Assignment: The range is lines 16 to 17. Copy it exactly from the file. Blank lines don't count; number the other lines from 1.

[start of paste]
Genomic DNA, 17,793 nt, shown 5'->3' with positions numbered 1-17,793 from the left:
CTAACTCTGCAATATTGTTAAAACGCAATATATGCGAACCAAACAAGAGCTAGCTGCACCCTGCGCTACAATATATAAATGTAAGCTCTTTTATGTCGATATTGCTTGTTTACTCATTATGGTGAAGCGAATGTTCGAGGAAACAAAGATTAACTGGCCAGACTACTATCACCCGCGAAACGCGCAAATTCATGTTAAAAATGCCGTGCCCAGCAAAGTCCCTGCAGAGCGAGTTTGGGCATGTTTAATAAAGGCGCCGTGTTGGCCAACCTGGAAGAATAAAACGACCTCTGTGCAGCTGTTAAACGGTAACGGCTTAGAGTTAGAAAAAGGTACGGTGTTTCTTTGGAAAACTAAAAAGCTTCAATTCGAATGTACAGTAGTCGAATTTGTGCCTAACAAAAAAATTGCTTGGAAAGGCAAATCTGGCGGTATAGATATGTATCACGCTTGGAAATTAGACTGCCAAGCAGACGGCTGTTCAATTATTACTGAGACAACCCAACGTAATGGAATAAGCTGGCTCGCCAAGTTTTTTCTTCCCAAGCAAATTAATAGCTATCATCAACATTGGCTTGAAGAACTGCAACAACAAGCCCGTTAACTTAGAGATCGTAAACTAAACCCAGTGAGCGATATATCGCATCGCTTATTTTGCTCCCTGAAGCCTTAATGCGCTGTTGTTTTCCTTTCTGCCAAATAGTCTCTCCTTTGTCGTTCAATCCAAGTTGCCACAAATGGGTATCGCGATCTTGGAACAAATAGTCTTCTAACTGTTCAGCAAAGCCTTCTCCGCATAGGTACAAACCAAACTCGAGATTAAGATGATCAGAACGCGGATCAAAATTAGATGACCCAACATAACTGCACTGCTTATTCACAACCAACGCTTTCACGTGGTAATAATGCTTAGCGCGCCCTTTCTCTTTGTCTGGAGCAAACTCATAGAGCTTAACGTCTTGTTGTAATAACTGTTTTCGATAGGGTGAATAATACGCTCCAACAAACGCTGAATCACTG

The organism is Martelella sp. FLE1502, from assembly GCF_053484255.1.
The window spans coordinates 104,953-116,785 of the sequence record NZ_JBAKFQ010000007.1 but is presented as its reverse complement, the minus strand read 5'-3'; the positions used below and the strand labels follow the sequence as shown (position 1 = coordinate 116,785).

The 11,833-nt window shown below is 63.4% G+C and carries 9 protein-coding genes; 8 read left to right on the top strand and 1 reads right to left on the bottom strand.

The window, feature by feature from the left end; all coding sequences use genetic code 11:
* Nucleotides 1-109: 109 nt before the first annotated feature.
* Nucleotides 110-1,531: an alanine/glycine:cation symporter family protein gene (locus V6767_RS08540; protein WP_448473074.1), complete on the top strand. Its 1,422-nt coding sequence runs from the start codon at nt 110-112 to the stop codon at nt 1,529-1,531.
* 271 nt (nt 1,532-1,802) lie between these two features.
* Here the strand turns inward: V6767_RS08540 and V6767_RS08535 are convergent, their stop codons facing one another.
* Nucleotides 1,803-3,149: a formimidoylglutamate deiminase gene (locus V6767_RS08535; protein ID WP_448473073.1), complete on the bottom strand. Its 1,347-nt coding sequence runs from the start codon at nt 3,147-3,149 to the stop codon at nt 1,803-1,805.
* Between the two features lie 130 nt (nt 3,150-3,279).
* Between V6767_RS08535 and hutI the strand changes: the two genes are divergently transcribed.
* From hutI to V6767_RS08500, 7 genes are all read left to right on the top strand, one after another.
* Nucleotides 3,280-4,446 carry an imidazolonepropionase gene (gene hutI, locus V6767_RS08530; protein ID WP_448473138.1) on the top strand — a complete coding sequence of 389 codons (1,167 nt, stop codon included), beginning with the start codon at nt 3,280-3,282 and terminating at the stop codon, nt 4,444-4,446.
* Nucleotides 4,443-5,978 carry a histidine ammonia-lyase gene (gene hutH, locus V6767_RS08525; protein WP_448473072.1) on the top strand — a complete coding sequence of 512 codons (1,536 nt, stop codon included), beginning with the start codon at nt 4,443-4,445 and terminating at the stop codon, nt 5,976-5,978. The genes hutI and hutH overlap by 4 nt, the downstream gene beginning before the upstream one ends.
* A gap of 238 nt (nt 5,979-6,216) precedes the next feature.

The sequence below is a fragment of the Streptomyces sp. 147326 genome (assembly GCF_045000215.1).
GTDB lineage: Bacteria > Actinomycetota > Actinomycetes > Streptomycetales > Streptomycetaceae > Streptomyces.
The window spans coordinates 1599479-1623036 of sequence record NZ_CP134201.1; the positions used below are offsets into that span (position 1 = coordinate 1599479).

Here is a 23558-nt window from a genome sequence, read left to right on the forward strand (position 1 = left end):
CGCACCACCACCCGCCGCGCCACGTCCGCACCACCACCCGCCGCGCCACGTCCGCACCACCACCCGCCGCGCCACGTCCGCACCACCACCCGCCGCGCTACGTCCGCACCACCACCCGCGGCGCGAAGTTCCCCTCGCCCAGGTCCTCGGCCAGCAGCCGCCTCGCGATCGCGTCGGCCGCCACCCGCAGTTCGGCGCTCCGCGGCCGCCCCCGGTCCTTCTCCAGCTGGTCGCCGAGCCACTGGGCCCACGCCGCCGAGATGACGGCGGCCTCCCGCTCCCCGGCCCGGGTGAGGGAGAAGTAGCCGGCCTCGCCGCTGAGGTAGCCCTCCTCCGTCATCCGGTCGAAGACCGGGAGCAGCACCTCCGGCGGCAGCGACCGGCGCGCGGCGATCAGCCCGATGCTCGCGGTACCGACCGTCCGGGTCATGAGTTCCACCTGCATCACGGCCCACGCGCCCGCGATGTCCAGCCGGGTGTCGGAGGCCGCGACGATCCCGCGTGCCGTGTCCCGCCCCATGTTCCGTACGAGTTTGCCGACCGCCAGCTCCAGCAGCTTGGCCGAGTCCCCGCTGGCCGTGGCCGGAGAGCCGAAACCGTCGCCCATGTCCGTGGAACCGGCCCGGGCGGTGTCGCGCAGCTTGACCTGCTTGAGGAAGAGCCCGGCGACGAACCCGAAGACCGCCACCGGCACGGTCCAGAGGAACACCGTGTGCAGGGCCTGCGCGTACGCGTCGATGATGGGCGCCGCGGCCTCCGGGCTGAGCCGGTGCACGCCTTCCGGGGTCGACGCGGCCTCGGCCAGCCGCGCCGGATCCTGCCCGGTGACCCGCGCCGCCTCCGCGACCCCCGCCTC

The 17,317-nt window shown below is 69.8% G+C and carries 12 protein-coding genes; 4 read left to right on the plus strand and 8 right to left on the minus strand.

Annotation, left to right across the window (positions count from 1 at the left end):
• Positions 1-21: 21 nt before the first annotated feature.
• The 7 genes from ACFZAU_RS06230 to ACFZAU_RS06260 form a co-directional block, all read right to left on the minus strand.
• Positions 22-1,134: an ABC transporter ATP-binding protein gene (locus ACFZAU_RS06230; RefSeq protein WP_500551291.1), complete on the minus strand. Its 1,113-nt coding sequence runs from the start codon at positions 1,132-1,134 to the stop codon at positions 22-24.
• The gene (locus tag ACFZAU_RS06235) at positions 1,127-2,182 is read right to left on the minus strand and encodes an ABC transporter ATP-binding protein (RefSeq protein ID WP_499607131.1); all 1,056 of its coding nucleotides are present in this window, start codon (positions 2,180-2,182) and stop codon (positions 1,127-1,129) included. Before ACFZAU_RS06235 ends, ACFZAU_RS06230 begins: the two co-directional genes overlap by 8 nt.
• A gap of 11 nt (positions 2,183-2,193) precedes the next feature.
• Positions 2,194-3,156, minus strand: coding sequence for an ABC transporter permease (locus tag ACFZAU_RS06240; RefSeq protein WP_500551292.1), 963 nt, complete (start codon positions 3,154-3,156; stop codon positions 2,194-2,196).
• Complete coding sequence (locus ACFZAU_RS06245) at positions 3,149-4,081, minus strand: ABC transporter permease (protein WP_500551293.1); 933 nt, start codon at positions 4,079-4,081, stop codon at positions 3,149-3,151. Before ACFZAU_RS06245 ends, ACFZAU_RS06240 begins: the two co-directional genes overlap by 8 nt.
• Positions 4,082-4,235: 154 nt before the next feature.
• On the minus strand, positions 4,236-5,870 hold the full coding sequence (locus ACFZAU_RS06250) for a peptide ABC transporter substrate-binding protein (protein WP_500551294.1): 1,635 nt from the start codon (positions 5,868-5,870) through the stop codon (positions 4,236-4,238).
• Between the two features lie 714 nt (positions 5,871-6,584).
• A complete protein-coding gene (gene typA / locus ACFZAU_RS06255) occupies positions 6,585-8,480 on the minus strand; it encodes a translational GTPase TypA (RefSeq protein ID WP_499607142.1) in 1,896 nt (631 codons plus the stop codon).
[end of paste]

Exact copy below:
* Nucleotides 4,443-5,978 carry a histidine ammonia-lyase gene (gene hutH, locus V6767_RS08525; protein WP_448473072.1) on the top strand — a complete coding sequence of 512 codons (1,536 nt, stop codon included), beginning with the start codon at nt 4,443-4,445 and terminating at the stop codon, nt 5,976-5,978. The genes hutI and hutH overlap by 4 nt, the downstream gene beginning before the upstream one ends.
* A gap of 238 nt (nt 5,979-6,216) precedes the next feature.